The Journals are where I learned to tell stories.
I interned here back in 2004 as a college student, relatively clueless but hungry to write. The editors, instead of assigning intern tasks, let me wander the streets and return with stories.
On a recluse magician, on a semi-abandoned building with a curious television, on others I no longer remember.
This is where I learned to report. To write. And most importantly, where I fell for storytelling.
I returned to Southwest in summer 2007 after two years away. I lived in Winona in the southeast corner of this state, where I wrote for the Winona Daily News. It was a delicate balance, reporting on and living in a community. I loved it. I couldn’t see having it any other way. I have that again at the Journals. Couldn’t be happier.
A bit about me: I live in Whittier, where I keep a Journal-sponsored blog, 26thandLyndale.com, chronicling stories of the intersection. I live the dream by playing in a few local bands and run a small music nonprofit called Jazz is NOW!. I spend the other 14 minutes of my weekly free time blowing paychecks on bicycles and books.
What lured me to journalism, above all else, was the power of narrative writing, and I hope to do plenty of that kind of writing for the Journals. Before I left the Daily News, I finished a nine-part serial narrative entitled “A Year to Live,” which chronicled the last year of a terminally ill woman’s life and her choice to die at home. I’m usually not much of a self-promoter but I’m kind of proud of this one. The full series is online here: www.winonadailynews.com/year_to_live/01ayeartolive.txt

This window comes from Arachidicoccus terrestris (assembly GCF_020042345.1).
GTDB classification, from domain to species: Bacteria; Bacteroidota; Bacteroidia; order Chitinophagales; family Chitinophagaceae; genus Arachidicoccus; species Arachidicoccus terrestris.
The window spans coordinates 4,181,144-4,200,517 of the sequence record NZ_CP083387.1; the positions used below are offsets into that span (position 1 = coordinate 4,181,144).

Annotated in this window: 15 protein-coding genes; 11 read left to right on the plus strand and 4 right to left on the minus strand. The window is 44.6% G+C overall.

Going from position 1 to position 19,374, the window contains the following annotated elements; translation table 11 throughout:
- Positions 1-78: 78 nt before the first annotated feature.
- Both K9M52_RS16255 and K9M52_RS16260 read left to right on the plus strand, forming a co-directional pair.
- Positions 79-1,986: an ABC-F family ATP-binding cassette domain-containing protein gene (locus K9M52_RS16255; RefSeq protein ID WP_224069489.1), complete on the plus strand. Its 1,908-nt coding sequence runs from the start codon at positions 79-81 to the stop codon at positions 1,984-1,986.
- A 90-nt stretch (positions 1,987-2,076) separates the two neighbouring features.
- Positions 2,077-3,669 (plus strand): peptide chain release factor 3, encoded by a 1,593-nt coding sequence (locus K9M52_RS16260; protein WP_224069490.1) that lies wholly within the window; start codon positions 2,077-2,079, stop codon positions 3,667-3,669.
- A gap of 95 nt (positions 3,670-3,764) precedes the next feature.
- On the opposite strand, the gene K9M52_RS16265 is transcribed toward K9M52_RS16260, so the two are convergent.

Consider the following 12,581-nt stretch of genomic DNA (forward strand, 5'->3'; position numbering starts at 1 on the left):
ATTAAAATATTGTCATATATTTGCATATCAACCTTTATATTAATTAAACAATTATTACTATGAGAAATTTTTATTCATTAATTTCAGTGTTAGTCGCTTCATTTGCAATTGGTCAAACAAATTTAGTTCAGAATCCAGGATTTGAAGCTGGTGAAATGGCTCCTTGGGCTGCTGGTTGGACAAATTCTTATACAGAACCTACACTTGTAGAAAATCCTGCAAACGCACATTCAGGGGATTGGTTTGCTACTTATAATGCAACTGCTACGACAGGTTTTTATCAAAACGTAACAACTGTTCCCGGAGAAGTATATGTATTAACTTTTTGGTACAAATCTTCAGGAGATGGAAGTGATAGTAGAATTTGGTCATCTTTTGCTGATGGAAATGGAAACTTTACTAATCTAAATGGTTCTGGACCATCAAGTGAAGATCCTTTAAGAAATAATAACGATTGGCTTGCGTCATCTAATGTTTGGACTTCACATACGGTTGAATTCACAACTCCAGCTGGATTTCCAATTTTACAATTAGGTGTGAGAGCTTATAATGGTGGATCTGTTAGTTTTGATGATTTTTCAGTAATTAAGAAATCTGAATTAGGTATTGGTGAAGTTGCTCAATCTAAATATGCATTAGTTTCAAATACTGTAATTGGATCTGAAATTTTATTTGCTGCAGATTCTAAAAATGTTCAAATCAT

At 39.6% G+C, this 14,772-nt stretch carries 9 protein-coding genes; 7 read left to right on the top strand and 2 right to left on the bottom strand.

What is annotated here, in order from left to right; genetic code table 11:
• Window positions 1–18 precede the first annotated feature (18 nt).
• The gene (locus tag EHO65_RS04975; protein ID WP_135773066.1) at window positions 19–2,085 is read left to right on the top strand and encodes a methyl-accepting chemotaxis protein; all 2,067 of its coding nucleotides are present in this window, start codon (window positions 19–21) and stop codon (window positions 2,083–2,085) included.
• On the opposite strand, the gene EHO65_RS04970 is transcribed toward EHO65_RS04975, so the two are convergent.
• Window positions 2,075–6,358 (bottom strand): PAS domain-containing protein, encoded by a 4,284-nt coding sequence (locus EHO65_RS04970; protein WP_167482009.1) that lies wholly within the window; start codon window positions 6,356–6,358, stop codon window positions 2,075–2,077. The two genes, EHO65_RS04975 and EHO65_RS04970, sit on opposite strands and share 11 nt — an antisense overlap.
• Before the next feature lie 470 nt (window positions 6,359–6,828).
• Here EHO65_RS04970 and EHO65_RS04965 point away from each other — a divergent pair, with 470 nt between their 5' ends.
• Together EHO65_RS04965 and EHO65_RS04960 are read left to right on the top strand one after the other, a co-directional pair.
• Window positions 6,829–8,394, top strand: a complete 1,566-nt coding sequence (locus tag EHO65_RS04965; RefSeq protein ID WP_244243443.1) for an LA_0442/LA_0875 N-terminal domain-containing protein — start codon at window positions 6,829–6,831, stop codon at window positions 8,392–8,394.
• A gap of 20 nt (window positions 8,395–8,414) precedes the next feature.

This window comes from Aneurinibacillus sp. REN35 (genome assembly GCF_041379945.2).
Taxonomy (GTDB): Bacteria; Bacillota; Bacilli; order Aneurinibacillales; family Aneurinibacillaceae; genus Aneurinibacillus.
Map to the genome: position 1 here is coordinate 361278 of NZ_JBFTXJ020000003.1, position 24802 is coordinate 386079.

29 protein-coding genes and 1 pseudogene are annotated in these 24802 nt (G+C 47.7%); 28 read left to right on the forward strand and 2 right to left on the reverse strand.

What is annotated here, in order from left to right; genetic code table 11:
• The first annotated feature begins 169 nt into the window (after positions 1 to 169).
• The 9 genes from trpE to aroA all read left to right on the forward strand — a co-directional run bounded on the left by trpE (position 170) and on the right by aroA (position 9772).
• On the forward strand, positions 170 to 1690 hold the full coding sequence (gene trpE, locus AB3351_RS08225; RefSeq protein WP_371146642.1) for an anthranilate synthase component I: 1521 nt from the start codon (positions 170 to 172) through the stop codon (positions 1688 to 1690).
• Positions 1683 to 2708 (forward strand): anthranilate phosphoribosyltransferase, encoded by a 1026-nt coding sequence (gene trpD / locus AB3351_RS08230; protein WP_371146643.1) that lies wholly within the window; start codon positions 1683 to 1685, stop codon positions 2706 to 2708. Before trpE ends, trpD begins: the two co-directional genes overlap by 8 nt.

A bit about what I do here: I’ll be reporting on crime, business and development in Southwest, as well as on five neighborhoods: Kingfield, Lyndale, ECCO, CARAG, and East Harriet. I’ll also write occasional features on personalities, places, events, just about anything and everything Southwest.
I’m here to serve you. We all are. You own this paper as much as anyone does, and without you, without your activism and ideas and experiences and lives, well, we wouldn’t exist. So here’s the thing:
Feel free to check in with news and feature ideas, suggestions, rants, stream-of-consciousness emails, just to talk, whatever. And if you ever feel like you’re annoying me or anyone else you’re feeding things to, remember that we love having more stories than we could ever write.
I look forward to meeting you, to telling your story.
Reach Brian Voerding at email@example.com or 436-5082.